you might consider using a custom type,
commissioning a new type, or even licensing a type.
It's easier than it might seem.
So, to help us manage the sizes, we
use a tool called the typographic scale.
This isn't a new idea.
This has been around in print for a long time.
In fact, the classic typographic scale
uses the same math as the musical pentatonic scale.
It makes sure that there's enough contrast at each step.
And what it really does is it reduces
the amount of distinct sizes on any one screen,
so that information is clear, and you
can tell those differences.
A good rule of thumb is if you're using more than two
or three sizes on one screen, you
should make sure that there's a good reason for it.
And if you are using a size that's
not in the typographic scale, there
should be a really good reason for it.
Ultimately, though, the purpose of type
is to serve the content.
It's to help people quickly parse and communicate
the information.
And while typography uses up a good portion of our screen
real estate in many ways, it's hard to beat imagery--
photographs and illustrations-- for impact.
RACHEL BEEN: So, this epitomizing phrase
that we've been hearing a lot of content
being bold, graphic, and intentional
is especially apparent with the use of imagery in product.
So, we aren't here to encourage specific aesthetic identities.
Product brands range from being subdued and muted
to really bright and colorful.
And our intention isn't to prescribe brand.
What we want to encourage is intentionality and
thoughtfulness concerning imagery, backed
by supported principles and best practices, to make your imagery
and your products come to life and feel really differentiated.
So, we define the main principles
of imagery in a three-part statement--
be personal, be informative, and be delightful.
So personalize the imagery, where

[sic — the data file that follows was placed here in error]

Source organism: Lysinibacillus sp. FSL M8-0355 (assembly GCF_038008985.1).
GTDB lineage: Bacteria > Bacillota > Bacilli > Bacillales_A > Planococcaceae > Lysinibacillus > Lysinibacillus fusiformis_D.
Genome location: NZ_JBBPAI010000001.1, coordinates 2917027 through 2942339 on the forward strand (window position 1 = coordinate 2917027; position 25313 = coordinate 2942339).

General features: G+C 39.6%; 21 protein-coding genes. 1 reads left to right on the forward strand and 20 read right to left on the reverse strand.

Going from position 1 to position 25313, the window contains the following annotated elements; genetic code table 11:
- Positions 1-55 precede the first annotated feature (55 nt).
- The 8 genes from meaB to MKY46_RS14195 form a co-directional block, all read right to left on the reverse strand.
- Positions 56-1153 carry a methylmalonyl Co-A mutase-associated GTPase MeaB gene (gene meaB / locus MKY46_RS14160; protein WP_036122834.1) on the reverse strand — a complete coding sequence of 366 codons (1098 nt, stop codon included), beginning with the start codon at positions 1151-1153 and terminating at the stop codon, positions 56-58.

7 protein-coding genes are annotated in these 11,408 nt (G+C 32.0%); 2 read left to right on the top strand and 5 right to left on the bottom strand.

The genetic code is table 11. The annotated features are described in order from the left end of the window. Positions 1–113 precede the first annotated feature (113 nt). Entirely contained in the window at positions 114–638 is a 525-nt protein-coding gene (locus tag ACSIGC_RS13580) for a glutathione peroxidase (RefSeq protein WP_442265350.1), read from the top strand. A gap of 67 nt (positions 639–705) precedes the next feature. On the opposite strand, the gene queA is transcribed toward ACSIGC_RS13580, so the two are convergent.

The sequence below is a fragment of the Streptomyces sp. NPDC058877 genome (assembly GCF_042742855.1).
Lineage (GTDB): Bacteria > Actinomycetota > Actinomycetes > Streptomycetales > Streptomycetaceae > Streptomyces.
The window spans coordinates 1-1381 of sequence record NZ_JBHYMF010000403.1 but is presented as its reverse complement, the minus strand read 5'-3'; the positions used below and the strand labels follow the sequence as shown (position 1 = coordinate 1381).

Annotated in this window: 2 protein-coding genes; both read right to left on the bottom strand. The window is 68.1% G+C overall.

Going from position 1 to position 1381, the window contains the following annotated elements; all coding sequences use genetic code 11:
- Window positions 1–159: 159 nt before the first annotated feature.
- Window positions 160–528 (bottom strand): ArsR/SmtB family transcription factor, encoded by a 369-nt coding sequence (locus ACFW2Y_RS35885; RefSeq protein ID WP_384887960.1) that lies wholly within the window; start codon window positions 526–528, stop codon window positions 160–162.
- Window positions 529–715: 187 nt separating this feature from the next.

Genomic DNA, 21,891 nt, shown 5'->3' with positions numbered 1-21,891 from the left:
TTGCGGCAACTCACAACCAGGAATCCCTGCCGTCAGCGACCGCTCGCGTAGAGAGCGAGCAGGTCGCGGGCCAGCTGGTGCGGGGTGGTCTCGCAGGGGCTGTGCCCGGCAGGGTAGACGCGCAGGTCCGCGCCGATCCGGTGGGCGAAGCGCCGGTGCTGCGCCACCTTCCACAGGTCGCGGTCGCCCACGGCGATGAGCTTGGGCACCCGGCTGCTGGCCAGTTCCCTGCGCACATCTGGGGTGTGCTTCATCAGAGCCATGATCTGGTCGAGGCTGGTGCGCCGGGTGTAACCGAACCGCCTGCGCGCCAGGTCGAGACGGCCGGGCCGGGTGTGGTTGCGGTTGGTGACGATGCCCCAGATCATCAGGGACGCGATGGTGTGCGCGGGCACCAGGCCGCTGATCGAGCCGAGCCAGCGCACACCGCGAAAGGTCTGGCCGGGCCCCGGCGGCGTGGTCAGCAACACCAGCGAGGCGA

applicable, to make your product feel relevant.
A degree of intelligence is automatically
communicated if imagery accurately reflects the user.
Inform the user with a visual translation of information.
This facilitates comprehension, and allows
for expedited understanding of information.
And delight.
Delight doesn't mean adding superfluous, fluffy imagery
just to fill space.
Delight really implies aesthetic thoughtfulness,
combined with appropriate contextual use.
Delight can make your product feel not only special,
but really considerate of the user.
So, some additional principles to talk through.
Imagery doesn't have to be consistently
conspicuous to feel appropriate.
So, this concept of being immersive, right?
The image above is a great example
of using imagery to create context and interest
without overpowering the primary information.
The artist portrait is a textual background
for the interactive music content,
which is the primary focus.
Use appropriate imagery hinting at contextualization
to create this type of depth and texture in your product.
So, be thoughtfully ubiquitous.
So ubiquitous imagery, similar to delight,
doesn't imply superfluous use without a rationale.
Ubiquity here implies searching for very intentional
visual opportunities, where previously there
might have been disparities.
So, look for these moments to introduce imagery
that supports information personalization and delight.
So, context.
User should feel that, in every instance, imagery is visible.
It feels relevant and appropriate,
and not disorienting or misleading or out of place.
So, this doesn't always mean that imagery
has to be a literal translation of surrounding information,
So, the example above is perfect.
We don't see the literal facade of the location of your event,
rather, a feature image from the location that provides context.
But context in the type of context,
such as cuisine, and the general aesthetic and vibe,
and potentially even the time of day.
So, this contextual accuracy, combined with really beautiful
imagery, will create the best possible experience
for your users.
So, best practices.
I want to touch really lightly on some overarching practices
when creating or commissioning imagery.
From an aesthetic perspective, the main goal
is to create beautiful images, right?
Your users will feel inspired and excited to use
your product.